2. Yes, that is possible but shouldn't be that frequent.

  3. Based on our sample, it's about 20% likely that a point will fall into a square.

Thanks for the interest!

We have parallelized the code using furrr. The speed-up is rather marked in our situation (approximately 6x; we're throwing a lot of cores at it). At the moment, this seems tolerable, but if it's not, we will be sure to look into the geoJSON package. Thank you so much for the suggestion!

I'm not sure how this will compare for speed, but you might want to try converting your points and polygon boxes to sf objects and then use a spatial join to determine if each point falls in each box. Below is an example with your sample data. Apologies for the tortured reshaping to create the polygons -- I'm assuming you could do this much more simply as you initially set up your data. But the spatial join is just a one liner once you have your two sf objects!

st_join(points, polygons, join = st_within)

I describe this method in a little more detail in a blog post here: https://mattherman.info/blog/point-in-poly/

library(tidyverse)
library(sf)
#> Linking to GEOS 3.6.1, GDAL 2.1.3, PROJ 4.9.3

checks <- structure(list(name = c("a", "b", "c"), latitude = c(43.0988803401934, 
                                                               42.1276251670733, 40.2629180055808), longitude = c(74.5229195309954, 
                                                                                                                  75.6848258586636, 73.2005188397627)), row.names = c(NA, -3L), class = c("spec_tbl_df", 
                                                                                                                                                                                          "tbl_df", "tbl", "data.frame"))

container <- structure(list(id = 1:3, name = c("location_1", "location_2", 
                                               "location_3"), lat = c(40.7130015437452, 40.8207479655434, 42.6486260163842
                                               ), long = c(74.1955991671793, 75.0798275814, 74.8702938787559
                                               ), box_lat_north = c(41.7630015437452, 41.8707479655434, 43.6986260163842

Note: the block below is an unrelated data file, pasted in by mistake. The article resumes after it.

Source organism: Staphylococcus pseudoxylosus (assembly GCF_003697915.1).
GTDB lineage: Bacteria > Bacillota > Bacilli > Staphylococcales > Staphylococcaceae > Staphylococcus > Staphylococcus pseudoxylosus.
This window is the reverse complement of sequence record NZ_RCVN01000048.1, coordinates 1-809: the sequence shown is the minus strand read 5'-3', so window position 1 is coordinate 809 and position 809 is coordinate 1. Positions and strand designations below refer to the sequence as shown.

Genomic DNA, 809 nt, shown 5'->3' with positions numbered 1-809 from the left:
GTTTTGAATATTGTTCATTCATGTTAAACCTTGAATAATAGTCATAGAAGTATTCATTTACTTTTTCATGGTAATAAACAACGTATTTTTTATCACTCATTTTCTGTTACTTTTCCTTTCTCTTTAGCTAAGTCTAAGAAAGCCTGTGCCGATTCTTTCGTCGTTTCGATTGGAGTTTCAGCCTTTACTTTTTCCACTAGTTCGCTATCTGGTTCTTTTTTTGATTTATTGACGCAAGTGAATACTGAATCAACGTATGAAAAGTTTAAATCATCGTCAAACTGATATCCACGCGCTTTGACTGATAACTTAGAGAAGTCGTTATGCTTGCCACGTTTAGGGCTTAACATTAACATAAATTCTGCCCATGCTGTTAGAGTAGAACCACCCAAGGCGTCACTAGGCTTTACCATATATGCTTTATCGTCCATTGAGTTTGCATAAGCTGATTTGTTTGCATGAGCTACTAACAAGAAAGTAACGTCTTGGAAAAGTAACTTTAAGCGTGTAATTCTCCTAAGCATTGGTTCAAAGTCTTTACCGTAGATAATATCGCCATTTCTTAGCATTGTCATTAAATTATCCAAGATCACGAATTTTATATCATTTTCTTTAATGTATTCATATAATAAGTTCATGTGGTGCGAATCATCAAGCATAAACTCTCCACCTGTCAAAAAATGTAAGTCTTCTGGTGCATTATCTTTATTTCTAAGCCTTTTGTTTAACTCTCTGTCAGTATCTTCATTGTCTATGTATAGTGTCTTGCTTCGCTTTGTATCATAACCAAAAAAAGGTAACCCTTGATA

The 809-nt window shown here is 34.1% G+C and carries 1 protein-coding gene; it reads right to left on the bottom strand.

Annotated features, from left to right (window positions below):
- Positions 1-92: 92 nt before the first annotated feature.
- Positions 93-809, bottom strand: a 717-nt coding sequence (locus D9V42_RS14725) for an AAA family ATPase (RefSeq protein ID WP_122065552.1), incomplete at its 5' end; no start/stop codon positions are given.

), box_lat_south = c(39.6630015437452, 39.7707479655434, 41.5986260163842
                                               ), box_long_west = c(75.2455991671793, 76.1298275814, 75.9202938787559
                                               ), box_long_east = c(73.1455991671793, 74.0298275814, 73.8202938787559
                                               )), class = c("spec_tbl_df", "tbl_df", "tbl", "data.frame"), row.names = c(NA, -3L))


# convert points to sf object
checks_sf <- checks %>% 
  st_as_sf(
    coords = c("longitude", "latitude"),
    agr = "constant",
    crs = 4326,    
    stringsAsFactors = FALSE
  )

# reshape box lat/long, convert to sf points, then sf polygons
container_sf <- container %>% 
  select(-id, -lat, -long, location = name) %>% 
  pivot_longer(
    cols = contains("long"),
    values_to = "long"
    ) %>% 
  pivot_longer(
    cols = contains("lat"),
    values_to = "lat"
    ) %>% 
  select(location, lat, long) %>% 
  group_by(location) %>% 
  mutate(
    id = as.factor(row_number()),
    id = fct_relevel(id, "1", "2", "4", "3")) %>% 
  arrange(location, id) %>%
  st_as_sf(coords = c("long", "lat"), crs = 4326) %>% 
  group_by(location) %>% 
  summarise(geometry = st_combine(geometry)) %>%
  st_cast("POLYGON")
#> New names:
#> * name -> name...2
#> * name -> name...4

# find points in polygons
st_join(checks_sf, container_sf, join = st_within)
#> although coordinates are longitude/latitude, st_within assumes that they are planar
#> Simple feature collection with 3 features and 2 fields
#> geometry type:  POINT
#> dimension:      XY
#> bbox:           xmin: 73.20052 ymin: 40.26292 xmax: 75.68483 ymax: 43.09888
#> epsg (SRID):    4326
#> proj4string:    +proj=longlat +datum=WGS84 +no_defs
#> # A tibble: 3 x 3
#>   name             geometry location  
#>   <chr>         <POINT [°]> <chr>     
#> 1 a     (74.52292 43.09888) location_3
#> 2 b     (75.68483 42.12763) location_3
#> 3 c     (73.20052 40.26292) location_1

Created on 2019-07-15 by the reprex package (v0.3.0)